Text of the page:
Algeria is home to three mobile phone and data network operators. The largest of these by subscriptions is Optimum Télécom Algérie, which operates under the brand name of Djezzy and launched its service in 2002. The firm’s largest shareholder is the state-owned National Investment Fund (Fonds National d’Investissement, FNI), which acquired its 51% stake in early 2015 from VimpelCom, which is headquartered in Amsterdam. The transaction marked the successful resolution of a long running discussion between the government and Djezzy over back taxes and other issues, which saw the operator face sanctions and import bans for new equipment, delaying the rollout of its 3G network. VimpelCom retains both responsibility for day-to-day management of the company as well as a 45.6% ownership stake; the remaining 3.4% is held by Algeria’s largest private conglomerate, Cevital.
The next-largest mobile operator in the market is also its oldest – Algérie Télécom Mobile – a wholly owned subsidiary of AT, which launched its mobile service in 1999, marking the birth of the Algerian mobile phone segment. The firm operates under the brand name Mobilis. The third operator and most recent entrant to the market is Wataniya Telecom Algérie. The firm entered the Algerian market in 2004 as a subsidiary of Kuwaiti firm Wataniya and was initially known as Nedjma. It rebranded as Ooredoo in 2013 after its Qatari owner of the same name (formerly Qtel) acquired a controlling stake in Wataniya in 2007.
Like so many emerging economies, Algeria’s mobile telecoms sector has grown rapidly since its inception, passing a penetration rate of 100% in 2012-13, a result made possible by multi-SIM card ownership, which customers use to take advantage of in-network calling rates and sales. However, there are now signs that the market is reaching saturation.
According to figures from the ARPT, the total number of mobile subscriptions in the country fell by 0.18% between 2014 and 2015, from 43.3m to 43.22m. This followed rises in subscription numbers of 9.6% in 2014 and around 5.6% in each of the two previous years. The drop in overall subscription numbers combined with population growth saw market penetration fall from 109.6% in 2014 to 107%. The slight fall in subscriptions and penetration indicate that the market is reaching full capacity, though subscriptions also levelled off twice in the late 2000s before resuming growth.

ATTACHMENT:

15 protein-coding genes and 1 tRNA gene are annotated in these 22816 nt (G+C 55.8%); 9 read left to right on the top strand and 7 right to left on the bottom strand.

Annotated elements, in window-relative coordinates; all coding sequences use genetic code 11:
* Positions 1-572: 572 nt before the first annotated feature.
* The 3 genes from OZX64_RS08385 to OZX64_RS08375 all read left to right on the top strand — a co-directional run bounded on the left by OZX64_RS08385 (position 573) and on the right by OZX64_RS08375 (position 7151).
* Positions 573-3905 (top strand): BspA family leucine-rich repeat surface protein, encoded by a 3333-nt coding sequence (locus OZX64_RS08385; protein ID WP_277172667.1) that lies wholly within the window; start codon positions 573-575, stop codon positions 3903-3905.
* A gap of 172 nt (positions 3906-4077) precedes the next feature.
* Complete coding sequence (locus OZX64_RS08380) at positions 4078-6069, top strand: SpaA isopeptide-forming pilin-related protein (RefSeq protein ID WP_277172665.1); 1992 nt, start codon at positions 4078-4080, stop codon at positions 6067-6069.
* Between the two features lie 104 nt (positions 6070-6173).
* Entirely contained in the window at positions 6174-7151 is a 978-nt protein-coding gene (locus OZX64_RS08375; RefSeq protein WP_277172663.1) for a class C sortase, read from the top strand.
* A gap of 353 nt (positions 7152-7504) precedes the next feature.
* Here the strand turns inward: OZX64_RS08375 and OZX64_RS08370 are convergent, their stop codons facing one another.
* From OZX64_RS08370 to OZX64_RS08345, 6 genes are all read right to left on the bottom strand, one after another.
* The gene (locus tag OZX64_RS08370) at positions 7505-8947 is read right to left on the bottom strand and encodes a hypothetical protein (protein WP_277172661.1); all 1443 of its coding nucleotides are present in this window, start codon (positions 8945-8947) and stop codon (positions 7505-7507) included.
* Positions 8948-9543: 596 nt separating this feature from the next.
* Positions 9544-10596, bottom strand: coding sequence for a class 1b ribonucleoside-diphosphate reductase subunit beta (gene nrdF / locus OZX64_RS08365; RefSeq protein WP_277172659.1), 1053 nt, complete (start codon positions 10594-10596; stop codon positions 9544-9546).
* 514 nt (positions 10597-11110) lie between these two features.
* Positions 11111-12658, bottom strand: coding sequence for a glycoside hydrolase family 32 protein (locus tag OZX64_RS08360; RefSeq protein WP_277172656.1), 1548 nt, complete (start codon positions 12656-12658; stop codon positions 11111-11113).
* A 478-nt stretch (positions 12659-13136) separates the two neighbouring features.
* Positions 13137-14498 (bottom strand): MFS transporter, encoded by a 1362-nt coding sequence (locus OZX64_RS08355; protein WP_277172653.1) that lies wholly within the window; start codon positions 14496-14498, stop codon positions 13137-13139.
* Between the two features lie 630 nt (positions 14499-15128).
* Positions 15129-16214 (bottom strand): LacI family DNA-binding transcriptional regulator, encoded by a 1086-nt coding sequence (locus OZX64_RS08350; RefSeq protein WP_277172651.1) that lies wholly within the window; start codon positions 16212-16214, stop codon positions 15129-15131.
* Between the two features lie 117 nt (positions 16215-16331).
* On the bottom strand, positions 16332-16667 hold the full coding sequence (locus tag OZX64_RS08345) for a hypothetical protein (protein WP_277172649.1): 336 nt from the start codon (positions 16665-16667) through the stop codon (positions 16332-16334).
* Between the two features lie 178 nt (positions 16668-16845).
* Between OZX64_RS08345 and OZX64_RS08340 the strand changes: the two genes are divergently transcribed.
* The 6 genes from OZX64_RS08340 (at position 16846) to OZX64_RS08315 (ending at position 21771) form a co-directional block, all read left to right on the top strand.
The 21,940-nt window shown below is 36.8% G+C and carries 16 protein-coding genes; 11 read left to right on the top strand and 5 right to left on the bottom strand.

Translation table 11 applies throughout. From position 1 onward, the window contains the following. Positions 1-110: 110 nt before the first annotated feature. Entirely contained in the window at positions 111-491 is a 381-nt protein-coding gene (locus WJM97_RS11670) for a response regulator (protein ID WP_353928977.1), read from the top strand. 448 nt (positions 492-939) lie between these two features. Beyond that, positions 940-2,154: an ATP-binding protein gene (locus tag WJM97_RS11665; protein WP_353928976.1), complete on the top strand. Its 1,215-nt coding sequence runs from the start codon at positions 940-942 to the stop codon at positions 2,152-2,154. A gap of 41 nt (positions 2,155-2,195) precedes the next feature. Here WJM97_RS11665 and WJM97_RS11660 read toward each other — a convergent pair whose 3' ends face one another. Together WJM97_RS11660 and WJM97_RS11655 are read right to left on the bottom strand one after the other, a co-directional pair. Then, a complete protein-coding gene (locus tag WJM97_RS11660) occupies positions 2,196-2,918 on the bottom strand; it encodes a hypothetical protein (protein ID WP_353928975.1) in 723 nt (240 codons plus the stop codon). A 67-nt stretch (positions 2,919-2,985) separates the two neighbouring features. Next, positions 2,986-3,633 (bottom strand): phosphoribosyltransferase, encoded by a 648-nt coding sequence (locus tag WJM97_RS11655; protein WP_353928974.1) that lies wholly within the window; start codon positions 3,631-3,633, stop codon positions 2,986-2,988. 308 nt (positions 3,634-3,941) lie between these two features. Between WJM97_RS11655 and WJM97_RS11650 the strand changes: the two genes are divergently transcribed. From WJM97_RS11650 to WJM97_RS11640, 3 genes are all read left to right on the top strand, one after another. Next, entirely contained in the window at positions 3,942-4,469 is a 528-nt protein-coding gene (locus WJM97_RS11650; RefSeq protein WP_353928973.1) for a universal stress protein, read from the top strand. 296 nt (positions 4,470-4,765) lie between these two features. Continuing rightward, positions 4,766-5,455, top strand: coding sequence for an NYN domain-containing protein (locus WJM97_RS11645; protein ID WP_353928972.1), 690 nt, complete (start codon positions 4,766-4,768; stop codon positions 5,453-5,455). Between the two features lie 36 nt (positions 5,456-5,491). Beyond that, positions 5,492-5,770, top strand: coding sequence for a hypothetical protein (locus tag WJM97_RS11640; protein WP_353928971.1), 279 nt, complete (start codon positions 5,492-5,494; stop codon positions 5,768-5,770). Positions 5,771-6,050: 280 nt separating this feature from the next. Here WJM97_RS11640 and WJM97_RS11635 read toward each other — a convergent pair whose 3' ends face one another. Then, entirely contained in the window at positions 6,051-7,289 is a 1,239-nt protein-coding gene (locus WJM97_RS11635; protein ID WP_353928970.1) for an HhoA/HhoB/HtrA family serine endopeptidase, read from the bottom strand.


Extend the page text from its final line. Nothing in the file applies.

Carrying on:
The drop was driven by a fall in GSM subscriptions, which stood at 26.91m in 2015, down 22.7% as subscribers shifted over to 3G connections. These rose by 91.8% over the period to reach 16.32m. The changes saw the GSM penetration rate fall from 88.1% in 2015 to 66.6%, while the 3G rate rose from 21.6% to 40.4%. Industry figures say that since the launch of 3G, clients are now making fewer and fewer voice calls as they use voice over internet protocol (VOIP) services, such as WhatsApp and Skype, to make calls.
In the mobile segment ARPU stood at AD655 (€5.42) in 2015, up slightly from AD652 (€5.39) the previous year. ARPU has risen slowly but steadily every year since 2010. Between 2002 and 2010 ARPU declined sharply, from AD3996 (€33.05) to AD566 (€4.98), due to competition. In contrast, the total turnover of the mobile segment has been growing steadily since its launch and stood at AD340bn (€2.8bn) at the end of 2015, up from AD324.3bn (€2.7bn) the year before.
The mobile sector has become increasingly competitive following the launch of 3G. In 2015 Djezzy was the largest operator by subscription, according to ARPT, with a 38.4% share of the market, ahead of Mobilis with 33.1% and Ooredoo with 28.5%. However, Djezzy’s market share was down significantly on 2014, when it accounted for 43% of total subscribers, while Mobilis and Ooredoo gained around three and two percentage points in market share, respectively.